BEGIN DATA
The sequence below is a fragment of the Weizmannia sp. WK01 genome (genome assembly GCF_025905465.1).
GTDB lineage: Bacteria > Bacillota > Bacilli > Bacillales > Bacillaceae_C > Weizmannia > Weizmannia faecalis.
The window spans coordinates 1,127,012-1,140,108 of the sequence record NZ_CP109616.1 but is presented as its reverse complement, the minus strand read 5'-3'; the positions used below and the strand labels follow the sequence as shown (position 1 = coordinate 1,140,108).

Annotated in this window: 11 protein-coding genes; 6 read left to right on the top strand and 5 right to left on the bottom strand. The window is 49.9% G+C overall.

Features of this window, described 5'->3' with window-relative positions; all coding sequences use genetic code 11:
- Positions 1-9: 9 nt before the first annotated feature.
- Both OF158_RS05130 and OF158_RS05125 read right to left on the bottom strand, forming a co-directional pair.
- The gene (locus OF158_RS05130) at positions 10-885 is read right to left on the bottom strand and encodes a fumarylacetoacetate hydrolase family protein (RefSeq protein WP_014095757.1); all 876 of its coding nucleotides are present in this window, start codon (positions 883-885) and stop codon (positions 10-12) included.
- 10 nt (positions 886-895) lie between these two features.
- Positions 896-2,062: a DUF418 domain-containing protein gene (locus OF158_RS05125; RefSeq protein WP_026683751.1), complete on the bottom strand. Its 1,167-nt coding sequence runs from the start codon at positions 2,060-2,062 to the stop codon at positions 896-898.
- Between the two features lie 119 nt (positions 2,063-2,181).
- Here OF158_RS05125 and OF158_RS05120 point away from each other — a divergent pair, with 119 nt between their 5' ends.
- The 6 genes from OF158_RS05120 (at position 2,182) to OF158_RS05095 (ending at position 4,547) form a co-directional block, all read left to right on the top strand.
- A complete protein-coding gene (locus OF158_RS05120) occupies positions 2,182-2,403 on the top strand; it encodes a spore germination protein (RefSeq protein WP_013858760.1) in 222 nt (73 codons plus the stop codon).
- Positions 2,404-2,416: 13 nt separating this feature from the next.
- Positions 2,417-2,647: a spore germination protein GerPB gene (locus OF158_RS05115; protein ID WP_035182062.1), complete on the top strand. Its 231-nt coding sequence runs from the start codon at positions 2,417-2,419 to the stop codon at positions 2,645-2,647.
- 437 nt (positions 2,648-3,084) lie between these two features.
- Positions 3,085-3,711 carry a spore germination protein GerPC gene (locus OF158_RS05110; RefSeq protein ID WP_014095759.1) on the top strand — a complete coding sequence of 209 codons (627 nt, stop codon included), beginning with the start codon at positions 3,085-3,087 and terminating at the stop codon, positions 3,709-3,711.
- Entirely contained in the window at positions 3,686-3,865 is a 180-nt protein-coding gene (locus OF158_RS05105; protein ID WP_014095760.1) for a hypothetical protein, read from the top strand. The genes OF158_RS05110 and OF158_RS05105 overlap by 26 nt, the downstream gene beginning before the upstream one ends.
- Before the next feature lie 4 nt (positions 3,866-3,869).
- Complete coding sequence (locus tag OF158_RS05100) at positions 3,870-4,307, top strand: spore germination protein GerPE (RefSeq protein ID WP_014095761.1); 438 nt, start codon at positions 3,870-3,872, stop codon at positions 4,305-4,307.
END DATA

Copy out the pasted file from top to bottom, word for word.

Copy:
The sequence below is a fragment of the Weizmannia sp. WK01 genome (genome assembly GCF_025905465.1).
GTDB lineage: Bacteria > Bacillota > Bacilli > Bacillales > Bacillaceae_C > Weizmannia > Weizmannia faecalis.
The window spans coordinates 1,127,012-1,140,108 of the sequence record NZ_CP109616.1 but is presented as its reverse complement, the minus strand read 5'-3'; the positions used below and the strand labels follow the sequence as shown (position 1 = coordinate 1,140,108).

Annotated in this window: 11 protein-coding genes; 6 read left to right on the top strand and 5 right to left on the bottom strand. The window is 49.9% G+C overall.

Features of this window, described 5'->3' with window-relative positions; all coding sequences use genetic code 11:
- Positions 1-9: 9 nt before the first annotated feature.
- Both OF158_RS05130 and OF158_RS05125 read right to left on the bottom strand, forming a co-directional pair.
- The gene (locus OF158_RS05130) at positions 10-885 is read right to left on the bottom strand and encodes a fumarylacetoacetate hydrolase family protein (RefSeq protein WP_014095757.1); all 876 of its coding nucleotides are present in this window, start codon (positions 883-885) and stop codon (positions 10-12) included.
- 10 nt (positions 886-895) lie between these two features.
- Positions 896-2,062: a DUF418 domain-containing protein gene (locus OF158_RS05125; RefSeq protein WP_026683751.1), complete on the bottom strand. Its 1,167-nt coding sequence runs from the start codon at positions 2,060-2,062 to the stop codon at positions 896-898.
- Between the two features lie 119 nt (positions 2,063-2,181).
- Here OF158_RS05125 and OF158_RS05120 point away from each other — a divergent pair, with 119 nt between their 5' ends.
- The 6 genes from OF158_RS05120 (at position 2,182) to OF158_RS05095 (ending at position 4,547) form a co-directional block, all read left to right on the top strand.
- A complete protein-coding gene (locus OF158_RS05120) occupies positions 2,182-2,403 on the top strand; it encodes a spore germination protein (RefSeq protein WP_013858760.1) in 222 nt (73 codons plus the stop codon).
- Positions 2,404-2,416: 13 nt separating this feature from the next.
- Positions 2,417-2,647: a spore germination protein GerPB gene (locus OF158_RS05115; protein ID WP_035182062.1), complete on the top strand. Its 231-nt coding sequence runs from the start codon at positions 2,417-2,419 to the stop codon at positions 2,645-2,647.
- 437 nt (positions 2,648-3,084) lie between these two features.
- Positions 3,085-3,711 carry a spore germination protein GerPC gene (locus OF158_RS05110; RefSeq protein ID WP_014095759.1) on the top strand — a complete coding sequence of 209 codons (627 nt, stop codon included), beginning with the start codon at positions 3,085-3,087 and terminating at the stop codon, positions 3,709-3,711.
- Entirely contained in the window at positions 3,686-3,865 is a 180-nt protein-coding gene (locus OF158_RS05105; protein ID WP_014095760.1) for a hypothetical protein, read from the top strand. The genes OF158_RS05110 and OF158_RS05105 overlap by 26 nt, the downstream gene beginning before the upstream one ends.
- Before the next feature lie 4 nt (positions 3,866-3,869).
- Complete coding sequence (locus tag OF158_RS05100) at positions 3,870-4,307, top strand: spore germination protein GerPE (RefSeq protein ID WP_014095761.1); 438 nt, start codon at positions 3,870-3,872, stop codon at positions 4,305-4,307.